What is seizure conditions?

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Seizures: Overview

The brain controls how the body moves by sending out small electrical signals through the nerves to the muscles. Seizures, or convulsions, occur when abnormal signals from the brain change the way the body functions.

Seizures are different from person to person. Some people have only slight shaking of a hand and don't lose consciousness. Other people may become unconscious and have shaking of the entire body.

Shaking of the body doesn't always occur with seizures. Some people who have seizures have symptoms before the seizure (auras). Or they may briefly lose touch with their surroundings and seem to stare into space. The person is awake. But they don't respond normally. Afterward, the person doesn't remember the episode.

Some people will have only one seizure during their lifetime. A single seizure usually lasts less than 3 minutes and isn't followed by a second seizure. Any healthy person can have a single seizure under certain conditions. If you have a first-time seizure, you should be checked by your doctor. It's important to rule out a serious illness that may have caused the seizure.

Causes of seizures

Epilepsy is a nervous system problem that causes seizures. It can occur at any age.

A seizure can be a symptom of another health problem, such as:

  • A fever.
  • An extremely low blood sugar level in a person who has diabetes.
  • Damage to the brain from a stroke, brain surgery, or a head injury.
  • Problems that someone has had since birth (congenital problems).
  • Withdrawal from alcohol, prescription medicine, or illegal drugs.
  • An infection, such as meningitis or encephalitis.
  • A brain tumor or structural defect in the brain, such as an aneurysm.
  • Parasitic infections, such as tapeworm or toxoplasmosis.
  • Eclampsia, which is pregnancy-related seizure activity that is related to high blood pressure.
  • Psychogenic non-epileptic seizure (PNES), which is a condition that can cause seizure-like activity related to a mental health issue.


Treatment of a seizure depends on what caused it.

Evaluation and treatment after a first seizure: Overview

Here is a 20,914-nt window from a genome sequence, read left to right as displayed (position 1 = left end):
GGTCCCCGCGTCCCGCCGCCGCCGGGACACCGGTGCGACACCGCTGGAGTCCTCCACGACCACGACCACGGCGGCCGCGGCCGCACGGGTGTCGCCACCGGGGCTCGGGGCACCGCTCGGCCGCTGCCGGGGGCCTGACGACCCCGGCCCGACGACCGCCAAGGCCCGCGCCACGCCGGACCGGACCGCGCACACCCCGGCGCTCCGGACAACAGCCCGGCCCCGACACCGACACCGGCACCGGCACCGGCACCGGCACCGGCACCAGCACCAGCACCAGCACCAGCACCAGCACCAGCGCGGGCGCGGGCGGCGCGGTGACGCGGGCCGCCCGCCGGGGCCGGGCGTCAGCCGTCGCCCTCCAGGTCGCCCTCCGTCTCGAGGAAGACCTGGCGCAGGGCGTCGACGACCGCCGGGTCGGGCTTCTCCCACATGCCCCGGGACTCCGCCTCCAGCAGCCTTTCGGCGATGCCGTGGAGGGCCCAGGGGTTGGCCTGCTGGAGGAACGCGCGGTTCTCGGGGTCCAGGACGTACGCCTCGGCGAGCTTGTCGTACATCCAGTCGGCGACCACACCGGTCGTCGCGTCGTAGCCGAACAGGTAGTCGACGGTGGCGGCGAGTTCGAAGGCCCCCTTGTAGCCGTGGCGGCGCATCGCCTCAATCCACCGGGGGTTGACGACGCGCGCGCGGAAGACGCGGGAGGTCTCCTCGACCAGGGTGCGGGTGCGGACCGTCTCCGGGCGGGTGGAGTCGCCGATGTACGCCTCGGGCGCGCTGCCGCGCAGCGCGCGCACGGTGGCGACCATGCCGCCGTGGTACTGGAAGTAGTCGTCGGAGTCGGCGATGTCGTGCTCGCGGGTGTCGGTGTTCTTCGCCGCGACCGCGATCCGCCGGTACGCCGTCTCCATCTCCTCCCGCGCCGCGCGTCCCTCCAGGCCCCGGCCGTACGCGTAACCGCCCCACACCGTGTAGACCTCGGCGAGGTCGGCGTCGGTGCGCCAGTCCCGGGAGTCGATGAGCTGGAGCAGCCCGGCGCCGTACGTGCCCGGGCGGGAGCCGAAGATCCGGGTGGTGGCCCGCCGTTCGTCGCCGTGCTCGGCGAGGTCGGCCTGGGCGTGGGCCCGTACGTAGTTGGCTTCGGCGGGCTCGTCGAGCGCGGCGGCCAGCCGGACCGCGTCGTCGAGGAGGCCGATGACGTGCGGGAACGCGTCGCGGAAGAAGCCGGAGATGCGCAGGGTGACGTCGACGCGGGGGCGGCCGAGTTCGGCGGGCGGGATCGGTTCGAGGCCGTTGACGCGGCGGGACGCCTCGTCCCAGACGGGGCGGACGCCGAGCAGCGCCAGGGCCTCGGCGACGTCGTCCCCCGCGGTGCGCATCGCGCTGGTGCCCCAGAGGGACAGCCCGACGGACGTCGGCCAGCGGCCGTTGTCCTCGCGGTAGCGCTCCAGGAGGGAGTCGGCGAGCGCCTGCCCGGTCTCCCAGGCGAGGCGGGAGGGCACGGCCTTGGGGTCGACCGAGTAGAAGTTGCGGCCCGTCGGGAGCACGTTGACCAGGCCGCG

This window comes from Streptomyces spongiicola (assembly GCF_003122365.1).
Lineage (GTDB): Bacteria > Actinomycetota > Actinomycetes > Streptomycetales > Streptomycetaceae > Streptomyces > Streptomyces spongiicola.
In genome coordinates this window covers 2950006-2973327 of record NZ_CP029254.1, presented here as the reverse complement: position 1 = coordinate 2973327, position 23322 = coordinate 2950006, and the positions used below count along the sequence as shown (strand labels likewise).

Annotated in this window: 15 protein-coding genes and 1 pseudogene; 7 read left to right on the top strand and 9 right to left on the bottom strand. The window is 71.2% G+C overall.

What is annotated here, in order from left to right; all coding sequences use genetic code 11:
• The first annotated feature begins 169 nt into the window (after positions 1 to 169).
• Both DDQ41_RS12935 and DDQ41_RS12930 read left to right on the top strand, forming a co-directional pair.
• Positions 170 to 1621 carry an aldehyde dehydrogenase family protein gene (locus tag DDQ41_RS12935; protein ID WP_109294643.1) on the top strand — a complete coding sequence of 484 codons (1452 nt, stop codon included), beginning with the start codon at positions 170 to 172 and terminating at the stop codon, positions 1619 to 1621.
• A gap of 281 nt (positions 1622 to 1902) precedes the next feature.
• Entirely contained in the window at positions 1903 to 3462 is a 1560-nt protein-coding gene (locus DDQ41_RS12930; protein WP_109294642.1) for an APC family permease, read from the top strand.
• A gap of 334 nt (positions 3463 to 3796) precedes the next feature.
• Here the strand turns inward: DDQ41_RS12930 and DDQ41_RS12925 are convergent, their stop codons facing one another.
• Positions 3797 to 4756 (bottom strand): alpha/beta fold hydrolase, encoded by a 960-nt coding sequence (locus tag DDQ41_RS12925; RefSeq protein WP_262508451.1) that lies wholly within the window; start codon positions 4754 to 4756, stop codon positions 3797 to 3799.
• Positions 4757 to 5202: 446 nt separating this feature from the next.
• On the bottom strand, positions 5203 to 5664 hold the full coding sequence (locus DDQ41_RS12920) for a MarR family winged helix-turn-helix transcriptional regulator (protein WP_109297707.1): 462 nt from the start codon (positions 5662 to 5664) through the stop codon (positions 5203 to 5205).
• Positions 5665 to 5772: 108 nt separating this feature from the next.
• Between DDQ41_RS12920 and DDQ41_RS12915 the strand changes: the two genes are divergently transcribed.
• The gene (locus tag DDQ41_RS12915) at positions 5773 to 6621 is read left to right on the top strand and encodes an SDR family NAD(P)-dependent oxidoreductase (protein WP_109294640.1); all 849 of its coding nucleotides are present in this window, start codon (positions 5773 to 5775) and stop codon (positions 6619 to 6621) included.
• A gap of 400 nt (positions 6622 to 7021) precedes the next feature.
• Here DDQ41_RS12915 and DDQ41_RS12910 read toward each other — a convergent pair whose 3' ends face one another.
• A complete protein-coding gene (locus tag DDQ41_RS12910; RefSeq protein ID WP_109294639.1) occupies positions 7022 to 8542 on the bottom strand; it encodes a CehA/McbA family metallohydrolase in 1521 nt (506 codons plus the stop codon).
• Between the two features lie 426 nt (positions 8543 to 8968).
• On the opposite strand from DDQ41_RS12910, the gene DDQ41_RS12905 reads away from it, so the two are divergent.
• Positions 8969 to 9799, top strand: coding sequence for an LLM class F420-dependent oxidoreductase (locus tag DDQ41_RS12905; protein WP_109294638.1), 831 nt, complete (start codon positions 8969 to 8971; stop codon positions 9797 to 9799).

It can be scary if you or someone you care about has a seizure for the first time.

When you see the doctor, they will try to figure out why you had the seizure. And they will figure out if you need treatment.

Seizures can be caused by lots of things. Examples are infections, epilepsy, medicines, and problems in the brain like a stroke or tumor. So you will have some tests. Most people will have blood tests, an electroencephalogram (EEG), and an MRI. Some people will need other tests, like a CT scan or a lumbar puncture.

Then the doctor will figure out if you need medicine to prevent more seizures. This depends on the chances that you might have another seizure. For example, if your seizure was caused by a medicine, treatment usually isn't needed. After the medicine leaves your body, there's no more risk that you'll have a seizure. But you might need treatment if, for example, your EEG results aren't normal or you have an infection.

Caring for someone after a seizure

No matter what caused the seizure, you can help someone after they've had a seizure.

  • Check the person for injuries.
  • Turn the person onto their side.

    If you couldn't turn the person during the seizure, do it when the seizure ends and the person is more relaxed.

  • Make sure that the person can breathe.

    If the person is having trouble breathing, call 911.

  • Loosen tight clothing around the person's neck and waist.
  • Provide a safe area where the person can rest.
  • Don't give anything to eat or drink until the person is fully awake and alert.
  • Stay with the person until they are awake and familiar with the surroundings.

    Most people will be sleepy or confused after a seizure.

A person who has had a seizure should not drive, swim, climb ladders, or operate machinery until they've seen a doctor about the seizure and the doctor has said it's okay to drive or operate machinery.

Seizure in children without fever or known seizure disorder: When to call

Call 911 anytime you think your child may need emergency care. For example, call if:

  • Your child has another seizure during the same illness.
  • Your child has new symptoms. These may include weakness or numbness in any part of the body.

Call your doctor now or seek immediate medical care if:

  • Your child is not acting normally after the seizure.

Watch closely for changes in your child's health, and be sure to contact your doctor if:

  • Your child does not get better as expected.

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The content above contains general health information provided by Healthwise, Incorporated, and reviewed by its medical experts. This content should not replace the advice of your healthcare provider. Not all treatments or services described are offered as services by us. For recommended treatments, please consult your healthcare provider.